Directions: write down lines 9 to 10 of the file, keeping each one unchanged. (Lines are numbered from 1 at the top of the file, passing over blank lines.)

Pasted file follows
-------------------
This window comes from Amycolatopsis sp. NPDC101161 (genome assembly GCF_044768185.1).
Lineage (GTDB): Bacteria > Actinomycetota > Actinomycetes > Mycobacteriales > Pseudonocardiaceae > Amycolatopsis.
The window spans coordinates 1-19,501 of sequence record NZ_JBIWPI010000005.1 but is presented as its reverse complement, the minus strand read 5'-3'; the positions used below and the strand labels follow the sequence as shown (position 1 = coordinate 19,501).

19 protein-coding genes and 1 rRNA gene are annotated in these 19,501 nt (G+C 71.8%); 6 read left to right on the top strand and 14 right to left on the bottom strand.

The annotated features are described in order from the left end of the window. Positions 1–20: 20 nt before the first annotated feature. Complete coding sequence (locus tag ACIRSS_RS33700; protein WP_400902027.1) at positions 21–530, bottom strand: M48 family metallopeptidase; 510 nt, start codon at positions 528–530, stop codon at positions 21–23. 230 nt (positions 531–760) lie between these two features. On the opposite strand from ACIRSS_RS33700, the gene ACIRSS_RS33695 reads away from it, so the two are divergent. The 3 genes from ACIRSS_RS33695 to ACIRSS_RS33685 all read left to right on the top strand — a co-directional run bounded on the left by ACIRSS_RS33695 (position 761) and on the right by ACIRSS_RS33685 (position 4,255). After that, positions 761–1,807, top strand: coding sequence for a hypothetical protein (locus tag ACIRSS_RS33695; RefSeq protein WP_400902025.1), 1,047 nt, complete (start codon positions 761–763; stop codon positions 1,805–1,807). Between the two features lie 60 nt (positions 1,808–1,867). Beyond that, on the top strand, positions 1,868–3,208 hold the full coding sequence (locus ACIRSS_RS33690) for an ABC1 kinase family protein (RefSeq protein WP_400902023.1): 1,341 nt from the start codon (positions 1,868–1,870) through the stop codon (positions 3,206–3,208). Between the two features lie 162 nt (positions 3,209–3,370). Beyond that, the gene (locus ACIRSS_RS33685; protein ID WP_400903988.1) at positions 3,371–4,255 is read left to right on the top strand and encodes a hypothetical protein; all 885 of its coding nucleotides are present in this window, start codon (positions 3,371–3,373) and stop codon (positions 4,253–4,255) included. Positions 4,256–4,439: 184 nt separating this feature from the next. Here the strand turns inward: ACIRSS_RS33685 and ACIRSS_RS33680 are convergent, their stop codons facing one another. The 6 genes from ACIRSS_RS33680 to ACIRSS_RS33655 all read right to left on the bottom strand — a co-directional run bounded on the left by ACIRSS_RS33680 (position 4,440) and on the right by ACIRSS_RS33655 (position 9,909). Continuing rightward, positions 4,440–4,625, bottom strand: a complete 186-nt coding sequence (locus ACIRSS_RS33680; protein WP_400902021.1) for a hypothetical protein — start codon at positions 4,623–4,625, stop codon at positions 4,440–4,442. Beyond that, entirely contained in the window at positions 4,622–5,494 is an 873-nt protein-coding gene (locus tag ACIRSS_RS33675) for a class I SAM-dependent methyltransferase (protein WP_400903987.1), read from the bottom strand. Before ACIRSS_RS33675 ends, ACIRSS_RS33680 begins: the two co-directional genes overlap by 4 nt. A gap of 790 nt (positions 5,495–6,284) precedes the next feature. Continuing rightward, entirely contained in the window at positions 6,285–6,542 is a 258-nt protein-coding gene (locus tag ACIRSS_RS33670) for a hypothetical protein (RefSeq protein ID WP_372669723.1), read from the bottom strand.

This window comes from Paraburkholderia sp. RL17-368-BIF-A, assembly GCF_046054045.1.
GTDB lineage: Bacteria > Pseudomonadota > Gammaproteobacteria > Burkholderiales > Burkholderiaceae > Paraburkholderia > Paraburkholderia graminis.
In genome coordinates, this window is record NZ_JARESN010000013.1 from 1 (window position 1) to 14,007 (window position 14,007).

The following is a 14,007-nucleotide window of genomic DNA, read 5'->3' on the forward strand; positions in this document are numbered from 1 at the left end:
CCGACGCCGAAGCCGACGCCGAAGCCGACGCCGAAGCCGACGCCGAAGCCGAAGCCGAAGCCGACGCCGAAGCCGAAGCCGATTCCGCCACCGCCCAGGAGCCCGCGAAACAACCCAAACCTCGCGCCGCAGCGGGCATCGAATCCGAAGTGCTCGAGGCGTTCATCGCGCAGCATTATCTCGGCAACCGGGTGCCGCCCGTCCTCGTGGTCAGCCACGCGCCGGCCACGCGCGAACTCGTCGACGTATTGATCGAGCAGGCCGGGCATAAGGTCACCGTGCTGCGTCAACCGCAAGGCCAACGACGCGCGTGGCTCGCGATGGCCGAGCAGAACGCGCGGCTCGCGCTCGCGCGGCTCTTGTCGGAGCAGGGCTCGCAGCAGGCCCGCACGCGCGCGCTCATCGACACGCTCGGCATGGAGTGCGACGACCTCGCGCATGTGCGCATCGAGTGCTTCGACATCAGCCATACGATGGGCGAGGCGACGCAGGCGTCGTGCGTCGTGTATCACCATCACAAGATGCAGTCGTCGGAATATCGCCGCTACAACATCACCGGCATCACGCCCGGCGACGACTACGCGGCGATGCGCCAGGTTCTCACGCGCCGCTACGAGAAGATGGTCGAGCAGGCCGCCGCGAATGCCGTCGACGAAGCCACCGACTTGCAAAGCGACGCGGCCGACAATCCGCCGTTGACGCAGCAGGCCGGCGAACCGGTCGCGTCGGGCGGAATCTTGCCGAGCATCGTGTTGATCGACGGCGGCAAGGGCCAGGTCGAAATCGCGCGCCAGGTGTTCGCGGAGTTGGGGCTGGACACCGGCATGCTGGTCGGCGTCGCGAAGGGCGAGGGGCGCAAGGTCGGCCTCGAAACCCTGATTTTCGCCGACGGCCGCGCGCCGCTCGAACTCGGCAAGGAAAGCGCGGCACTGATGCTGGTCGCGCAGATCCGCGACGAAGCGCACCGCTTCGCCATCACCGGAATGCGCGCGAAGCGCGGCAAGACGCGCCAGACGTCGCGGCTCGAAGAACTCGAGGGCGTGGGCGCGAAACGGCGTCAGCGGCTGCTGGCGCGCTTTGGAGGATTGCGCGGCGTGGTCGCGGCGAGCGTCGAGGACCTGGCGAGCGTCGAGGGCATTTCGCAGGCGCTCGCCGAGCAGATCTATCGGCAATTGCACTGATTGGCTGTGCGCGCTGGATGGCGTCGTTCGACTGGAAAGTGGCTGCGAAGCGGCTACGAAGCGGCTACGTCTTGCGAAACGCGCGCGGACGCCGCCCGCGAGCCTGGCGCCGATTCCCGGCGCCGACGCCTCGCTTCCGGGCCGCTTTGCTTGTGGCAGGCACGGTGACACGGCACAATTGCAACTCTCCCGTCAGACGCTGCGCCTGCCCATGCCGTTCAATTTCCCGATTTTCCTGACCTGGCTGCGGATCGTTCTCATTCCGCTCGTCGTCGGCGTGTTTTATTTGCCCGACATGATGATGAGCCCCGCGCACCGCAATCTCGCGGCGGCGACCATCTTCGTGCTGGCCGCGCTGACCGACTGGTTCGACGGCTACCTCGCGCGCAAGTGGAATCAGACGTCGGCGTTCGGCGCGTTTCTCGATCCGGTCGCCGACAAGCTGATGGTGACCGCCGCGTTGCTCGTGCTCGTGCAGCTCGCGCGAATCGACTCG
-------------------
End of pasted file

The following is a 14,007-nucleotide window of genomic DNA, read 5'->3' on the forward strand; positions in this document are numbered from 1 at the left end:
CCGACGCCGAAGCCGACGCCGAAGCCGACGCCGAAGCCGACGCCGAAGCCGAAGCCGAAGCCGACGCCGAAGCCGAAGCCGATTCCGCCACCGCCCAGGAGCCCGCGAAACAACCCAAACCTCGCGCCGCAGCGGGCATCGAATCCGAAGTGCTCGAGGCGTTCATCGCGCAGCATTATCTCGGCAACCGGGTGCCGCCCGTCCTCGTGGTCAGCCACGCGCCGGCCACGCGCGAACTCGTCGACGTATTGATCGAGCAGGCCGGGCATAAGGTCACCGTGCTGCGTCAACCGCAAGGCCAACGACGCGCGTGGCTCGCGATGGCCGAGCAGAACGCGCGGCTCGCGCTCGCGCGGCTCTTGTCGGAGCAGGGCTCGCAGCAGGCCCGCACGCGCGCGCTCATCGACACGCTCGGCATGGAGTGCGACGACCTCGCGCATGTGCGCATCGAGTGCTTCGACATCAGCCATACGATGGGCGAGGCGACGCAGGCGTCGTGCGTCGTGTATCACCATCACAAGATGCAGTCGTCGGAATATCGCCGCTACAACATCACCGGCATCACGCCCGGCGACGACTACGCGGCGATGCGCCAGGTTCTCACGCGCCGCTACGAGAAGATGGTCGAGCAGGCCGCCGCGAATGCCGTCGACGAAGCCACCGACTTGCAAAGCGACGCGGCCGACAATCCGCCGTTGACGCAGCAGGCCGGCGAACCGGTCGCGTCGGGCGGAATCTTGCCGAGCATCGTGTTGATCGACGGCGGCAAGGGCCAGGTCGAAATCGCGCGCCAGGTGTTCGCGGAGTTGGGGCTGGACACCGGCATGCTGGTCGGCGTCGCGAAGGGCGAGGGGCGCAAGGTCGGCCTCGAAACCCTGATTTTCGCCGACGGCCGCGCGCCGCTCGAACTCGGCAAGGAAAGCGCGGCACTGATGCTGGTCGCGCAGATCCGCGACGAAGCGCACCGCTTCGCCATCACCGGAATGCGCGCGAAGCGCGGCAAGACGCGCCAGACGTCGCGGCTCGAAGAACTCGAGGGCGTGGGCGCGAAACGGCGTCAGCGGCTGCTGGCGCGCTTTGGAGGATTGCGCGGCGTGGTCGCGGCGAGCGTCGAGGACCTGGCGAGCGTCGAGGGCATTTCGCAGGCGCTCGCCGAGCAGATCTATCGGCAATTGCACTGATTGGCTGTGCGCGCTGGATGGCGTCGTTCGACTGGAAAGTGGCTGCGAAGCGGCTACGAAGCGGCTACGTCTTGCGAAACGCGCGCGGACGCCGCCCGCGAGCCTGGCGCCGATTCCCGGCGCCGACGCCTCGCTTCCGGGCCGCTTTGCTTGTGGCAGGCACGGTGACACGGCACAATTGCAACTCTCCCGTCAGACGCTGCGCCTGCCCATGCCGTTCAATTTCCCGATTTTCCTGACCTGGCTGCGGATCGTTCTCATTCCGCTCGTCGTCGGCGTGTTTTATTTGCCCGACATGATGATGAGCCCCGCGCACCGCAATCTCGCGGCGGCGACCATCTTCGTGCTGGCCGCGCTGACCGACTGGTTCGACGGCTACCTCGCGCGCAAGTGGAATCAGACGTCGGCGTTCGGCGCGTTTCTCGATCCGGTCGCCGACAAGCTGATGGTGACCGCCGCGTTGCTCGTGCTCGTGCAGCTCGCGCGAATCGACTCG